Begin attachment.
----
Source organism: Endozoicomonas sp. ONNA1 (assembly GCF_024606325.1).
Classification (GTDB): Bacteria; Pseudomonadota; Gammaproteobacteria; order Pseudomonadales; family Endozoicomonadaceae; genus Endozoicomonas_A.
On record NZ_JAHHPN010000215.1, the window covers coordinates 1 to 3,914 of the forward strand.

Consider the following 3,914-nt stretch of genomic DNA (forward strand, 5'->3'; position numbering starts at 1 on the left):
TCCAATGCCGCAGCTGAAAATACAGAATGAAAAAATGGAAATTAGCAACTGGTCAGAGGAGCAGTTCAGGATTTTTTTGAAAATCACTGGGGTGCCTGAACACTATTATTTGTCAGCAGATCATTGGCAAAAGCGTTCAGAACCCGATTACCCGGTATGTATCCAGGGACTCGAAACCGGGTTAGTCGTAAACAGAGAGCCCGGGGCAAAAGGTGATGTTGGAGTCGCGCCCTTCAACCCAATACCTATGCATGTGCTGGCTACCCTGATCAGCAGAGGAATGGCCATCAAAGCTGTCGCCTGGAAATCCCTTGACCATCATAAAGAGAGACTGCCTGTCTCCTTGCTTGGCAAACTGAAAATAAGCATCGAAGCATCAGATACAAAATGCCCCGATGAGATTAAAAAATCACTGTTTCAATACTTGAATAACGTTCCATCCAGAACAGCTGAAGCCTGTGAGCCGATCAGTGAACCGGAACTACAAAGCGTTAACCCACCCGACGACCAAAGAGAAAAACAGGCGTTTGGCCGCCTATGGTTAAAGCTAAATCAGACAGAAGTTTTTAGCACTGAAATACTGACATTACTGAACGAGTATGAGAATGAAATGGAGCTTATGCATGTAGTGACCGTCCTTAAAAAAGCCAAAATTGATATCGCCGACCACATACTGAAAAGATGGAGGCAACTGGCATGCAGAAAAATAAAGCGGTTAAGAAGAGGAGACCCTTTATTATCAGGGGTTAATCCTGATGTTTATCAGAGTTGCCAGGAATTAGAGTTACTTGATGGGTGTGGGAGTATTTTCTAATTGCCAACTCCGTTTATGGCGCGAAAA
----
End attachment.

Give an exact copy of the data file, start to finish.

Source organism: Endozoicomonas sp. ONNA1 (assembly GCF_024606325.1).
Classification (GTDB): Bacteria; Pseudomonadota; Gammaproteobacteria; order Pseudomonadales; family Endozoicomonadaceae; genus Endozoicomonas_A.
On record NZ_JAHHPN010000215.1, the window covers coordinates 1 to 3,914 of the forward strand.

Consider the following 3,914-nt stretch of genomic DNA (forward strand, 5'->3'; position numbering starts at 1 on the left):
TCCAATGCCGCAGCTGAAAATACAGAATGAAAAAATGGAAATTAGCAACTGGTCAGAGGAGCAGTTCAGGATTTTTTTGAAAATCACTGGGGTGCCTGAACACTATTATTTGTCAGCAGATCATTGGCAAAAGCGTTCAGAACCCGATTACCCGGTATGTATCCAGGGACTCGAAACCGGGTTAGTCGTAAACAGAGAGCCCGGGGCAAAAGGTGATGTTGGAGTCGCGCCCTTCAACCCAATACCTATGCATGTGCTGGCTACCCTGATCAGCAGAGGAATGGCCATCAAAGCTGTCGCCTGGAAATCCCTTGACCATCATAAAGAGAGACTGCCTGTCTCCTTGCTTGGCAAACTGAAAATAAGCATCGAAGCATCAGATACAAAATGCCCCGATGAGATTAAAAAATCACTGTTTCAATACTTGAATAACGTTCCATCCAGAACAGCTGAAGCCTGTGAGCCGATCAGTGAACCGGAACTACAAAGCGTTAACCCACCCGACGACCAAAGAGAAAAACAGGCGTTTGGCCGCCTATGGTTAAAGCTAAATCAGACAGAAGTTTTTAGCACTGAAATACTGACATTACTGAACGAGTATGAGAATGAAATGGAGCTTATGCATGTAGTGACCGTCCTTAAAAAAGCCAAAATTGATATCGCCGACCACATACTGAAAAGATGGAGGCAACTGGCATGCAGAAAAATAAAGCGGTTAAGAAGAGGAGACCCTTTATTATCAGGGGTTAATCCTGATGTTTATCAGAGTTGCCAGGAATTAGAGTTACTTGATGGGTGTGGGAGTATTTTCTAATTGCCAACTCCGTTTATGGCGCGAAAA